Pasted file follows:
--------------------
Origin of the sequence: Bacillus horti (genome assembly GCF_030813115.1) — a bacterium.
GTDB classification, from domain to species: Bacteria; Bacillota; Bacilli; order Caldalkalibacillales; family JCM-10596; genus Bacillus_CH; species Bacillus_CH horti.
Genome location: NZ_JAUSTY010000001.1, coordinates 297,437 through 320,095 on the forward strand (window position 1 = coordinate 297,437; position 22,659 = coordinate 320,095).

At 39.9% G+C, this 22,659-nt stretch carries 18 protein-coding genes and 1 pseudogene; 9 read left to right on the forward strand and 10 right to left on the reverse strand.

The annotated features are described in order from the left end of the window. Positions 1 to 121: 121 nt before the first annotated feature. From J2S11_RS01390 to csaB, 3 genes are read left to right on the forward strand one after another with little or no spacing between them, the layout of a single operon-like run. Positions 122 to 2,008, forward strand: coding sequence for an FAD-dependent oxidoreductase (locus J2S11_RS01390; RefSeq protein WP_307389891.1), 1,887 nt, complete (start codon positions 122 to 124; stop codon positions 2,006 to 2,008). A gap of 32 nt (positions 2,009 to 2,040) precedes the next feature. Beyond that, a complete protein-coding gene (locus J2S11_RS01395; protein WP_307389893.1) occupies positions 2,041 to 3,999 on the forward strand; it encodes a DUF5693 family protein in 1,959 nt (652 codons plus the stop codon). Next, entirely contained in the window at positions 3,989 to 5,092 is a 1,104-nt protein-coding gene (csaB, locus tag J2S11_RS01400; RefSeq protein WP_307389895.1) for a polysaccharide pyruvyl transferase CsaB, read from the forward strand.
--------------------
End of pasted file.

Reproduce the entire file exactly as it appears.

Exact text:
Origin of the sequence: Bacillus horti (genome assembly GCF_030813115.1) — a bacterium.
GTDB classification, from domain to species: Bacteria; Bacillota; Bacilli; order Caldalkalibacillales; family JCM-10596; genus Bacillus_CH; species Bacillus_CH horti.
Genome location: NZ_JAUSTY010000001.1, coordinates 297,437 through 320,095 on the forward strand (window position 1 = coordinate 297,437; position 22,659 = coordinate 320,095).

At 39.9% G+C, this 22,659-nt stretch carries 18 protein-coding genes and 1 pseudogene; 9 read left to right on the forward strand and 10 right to left on the reverse strand.

The annotated features are described in order from the left end of the window. Positions 1 to 121: 121 nt before the first annotated feature. From J2S11_RS01390 to csaB, 3 genes are read left to right on the forward strand one after another with little or no spacing between them, the layout of a single operon-like run. Positions 122 to 2,008, forward strand: coding sequence for an FAD-dependent oxidoreductase (locus J2S11_RS01390; RefSeq protein WP_307389891.1), 1,887 nt, complete (start codon positions 122 to 124; stop codon positions 2,006 to 2,008). A gap of 32 nt (positions 2,009 to 2,040) precedes the next feature. Beyond that, a complete protein-coding gene (locus J2S11_RS01395; protein WP_307389893.1) occupies positions 2,041 to 3,999 on the forward strand; it encodes a DUF5693 family protein in 1,959 nt (652 codons plus the stop codon). Next, entirely contained in the window at positions 3,989 to 5,092 is a 1,104-nt protein-coding gene (csaB, locus tag J2S11_RS01400; RefSeq protein WP_307389895.1) for a polysaccharide pyruvyl transferase CsaB, read from the forward strand.